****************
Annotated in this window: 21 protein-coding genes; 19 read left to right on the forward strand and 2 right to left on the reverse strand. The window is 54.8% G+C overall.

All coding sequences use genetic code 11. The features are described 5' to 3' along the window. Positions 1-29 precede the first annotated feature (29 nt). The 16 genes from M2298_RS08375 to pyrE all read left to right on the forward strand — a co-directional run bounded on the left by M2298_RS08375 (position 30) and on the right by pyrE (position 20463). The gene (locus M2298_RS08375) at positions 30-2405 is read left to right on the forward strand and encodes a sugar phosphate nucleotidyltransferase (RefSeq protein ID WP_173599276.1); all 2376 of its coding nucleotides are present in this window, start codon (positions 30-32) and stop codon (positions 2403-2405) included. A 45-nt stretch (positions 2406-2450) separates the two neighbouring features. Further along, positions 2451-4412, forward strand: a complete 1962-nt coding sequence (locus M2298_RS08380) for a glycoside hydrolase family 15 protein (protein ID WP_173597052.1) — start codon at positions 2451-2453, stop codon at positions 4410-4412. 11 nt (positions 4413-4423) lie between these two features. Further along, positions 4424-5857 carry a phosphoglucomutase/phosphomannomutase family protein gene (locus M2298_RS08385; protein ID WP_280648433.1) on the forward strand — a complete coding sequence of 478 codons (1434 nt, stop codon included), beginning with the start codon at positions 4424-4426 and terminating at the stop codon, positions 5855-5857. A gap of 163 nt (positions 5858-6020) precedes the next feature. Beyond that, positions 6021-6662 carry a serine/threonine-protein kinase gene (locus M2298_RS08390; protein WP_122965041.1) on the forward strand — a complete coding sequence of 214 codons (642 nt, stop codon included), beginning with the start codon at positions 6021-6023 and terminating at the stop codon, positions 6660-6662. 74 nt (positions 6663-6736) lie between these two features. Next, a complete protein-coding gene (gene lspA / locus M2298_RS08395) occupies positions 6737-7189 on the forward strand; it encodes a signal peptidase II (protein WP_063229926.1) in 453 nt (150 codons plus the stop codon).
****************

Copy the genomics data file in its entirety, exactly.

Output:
Annotated in this window: 21 protein-coding genes; 19 read left to right on the forward strand and 2 right to left on the reverse strand. The window is 54.8% G+C overall.

All coding sequences use genetic code 11. The features are described 5' to 3' along the window. Positions 1-29 precede the first annotated feature (29 nt). The 16 genes from M2298_RS08375 to pyrE all read left to right on the forward strand — a co-directional run bounded on the left by M2298_RS08375 (position 30) and on the right by pyrE (position 20463). The gene (locus M2298_RS08375) at positions 30-2405 is read left to right on the forward strand and encodes a sugar phosphate nucleotidyltransferase (RefSeq protein ID WP_173599276.1); all 2376 of its coding nucleotides are present in this window, start codon (positions 30-32) and stop codon (positions 2403-2405) included. A 45-nt stretch (positions 2406-2450) separates the two neighbouring features. Further along, positions 2451-4412, forward strand: a complete 1962-nt coding sequence (locus M2298_RS08380) for a glycoside hydrolase family 15 protein (protein ID WP_173597052.1) — start codon at positions 2451-2453, stop codon at positions 4410-4412. 11 nt (positions 4413-4423) lie between these two features. Further along, positions 4424-5857 carry a phosphoglucomutase/phosphomannomutase family protein gene (locus M2298_RS08385; protein ID WP_280648433.1) on the forward strand — a complete coding sequence of 478 codons (1434 nt, stop codon included), beginning with the start codon at positions 4424-4426 and terminating at the stop codon, positions 5855-5857. A gap of 163 nt (positions 5858-6020) precedes the next feature. Beyond that, positions 6021-6662 carry a serine/threonine-protein kinase gene (locus M2298_RS08390; protein WP_122965041.1) on the forward strand — a complete coding sequence of 214 codons (642 nt, stop codon included), beginning with the start codon at positions 6021-6023 and terminating at the stop codon, positions 6660-6662. 74 nt (positions 6663-6736) lie between these two features. Next, a complete protein-coding gene (gene lspA / locus M2298_RS08395) occupies positions 6737-7189 on the forward strand; it encodes a signal peptidase II (protein WP_063229926.1) in 453 nt (150 codons plus the stop codon).